On Wednesday, September 26th2018, I attended the Office of the District of Columbia Long-Term Care Ombudsman’s (DCLTCOP) Annual Fall Forum held at the AARP Foundation. The Forum met to discuss Social Isolation among seniors and the importance of LGBTQ cultural competency within healthcare and social service professionals. I sat among a multitude of nurses, social workers, and representatives from long-term care organizations, all of which were passionate about improving the life of senior citizens.
The panel on Social Isolation included Lynda Flowers, senior policy advisor at the AARP Public Policy Institute, and Shahab Kaviani, director of the AARP Foundation’s Social Connectedness Innovations. Firstly, the presenters detailed the detrimental biological effects of social isolation, including, a higher risk of heart disease, infections, and premature cognitive decline. I was shocked to learn that suffering from social isolation can be equivalent to smoking 15 cigarettes a day! The gravity of this situation is not only evident in the health of individual senior citizens, but also in its impact of 6.7 billion dollars per year Medicare spending. The reality is that seniors who are socially isolated are more likely to use skilled nursing facilities and stay longer at inpatient care. Stigma surrounding social isolation might also cause seniors to stay quiet about how they’re feeling. It is of utmost importance that private-public partnerships work together to identify seniors at risk and implement interventions.
The AARP has developed and is implementing several key innovations in order to bridge the divide among seniors and their community, including, having volunteers call seniors on the phone, teaching seniors to use the Amazon Alexa, and offering free Lyft rides to chronically ill patients. The future for seniors suffering from Social Isolation looks bright, but relies on de-stigmatization and effective evidence-based programs.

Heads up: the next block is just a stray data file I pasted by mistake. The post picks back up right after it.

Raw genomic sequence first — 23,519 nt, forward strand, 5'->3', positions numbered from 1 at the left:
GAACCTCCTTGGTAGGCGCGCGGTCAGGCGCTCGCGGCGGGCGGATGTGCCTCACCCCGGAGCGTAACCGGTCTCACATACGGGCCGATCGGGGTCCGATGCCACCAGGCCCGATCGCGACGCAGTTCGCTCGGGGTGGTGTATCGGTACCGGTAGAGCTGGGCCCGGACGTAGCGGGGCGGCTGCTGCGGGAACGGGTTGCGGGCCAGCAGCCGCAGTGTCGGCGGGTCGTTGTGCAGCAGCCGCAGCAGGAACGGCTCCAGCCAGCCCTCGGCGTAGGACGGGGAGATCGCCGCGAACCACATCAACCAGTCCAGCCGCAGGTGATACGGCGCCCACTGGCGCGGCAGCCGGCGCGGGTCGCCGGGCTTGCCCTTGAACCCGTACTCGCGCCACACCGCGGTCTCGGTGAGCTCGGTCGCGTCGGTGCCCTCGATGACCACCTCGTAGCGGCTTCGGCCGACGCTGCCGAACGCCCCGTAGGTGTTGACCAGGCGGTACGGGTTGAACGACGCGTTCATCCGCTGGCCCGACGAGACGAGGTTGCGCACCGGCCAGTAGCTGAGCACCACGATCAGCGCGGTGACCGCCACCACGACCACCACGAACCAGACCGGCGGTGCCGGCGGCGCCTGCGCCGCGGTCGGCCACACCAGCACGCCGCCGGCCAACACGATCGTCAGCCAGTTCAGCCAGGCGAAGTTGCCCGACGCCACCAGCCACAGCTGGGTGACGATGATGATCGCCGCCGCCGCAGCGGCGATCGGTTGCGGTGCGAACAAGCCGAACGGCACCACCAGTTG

The second half of the forum discussed the unique social challenges and health disparities facing LGBTQ seniors, including discrimination and mistreatment by providers, caregivers, and other residents in long-term care facilities. Fear of retaliation may even force some seniors back into the closet, increasing risk of isolation and depression. The forum participants stressed the importance of sensitivity training for staff and listening to the specific needs of this population. My thoughts are that with increased health provider education, continued tackling of stigma, and elimination of discriminatory policies within facilities, LGBTQ seniors will finally be able to age safely in their community.
-Guadalupe Suarez, Intern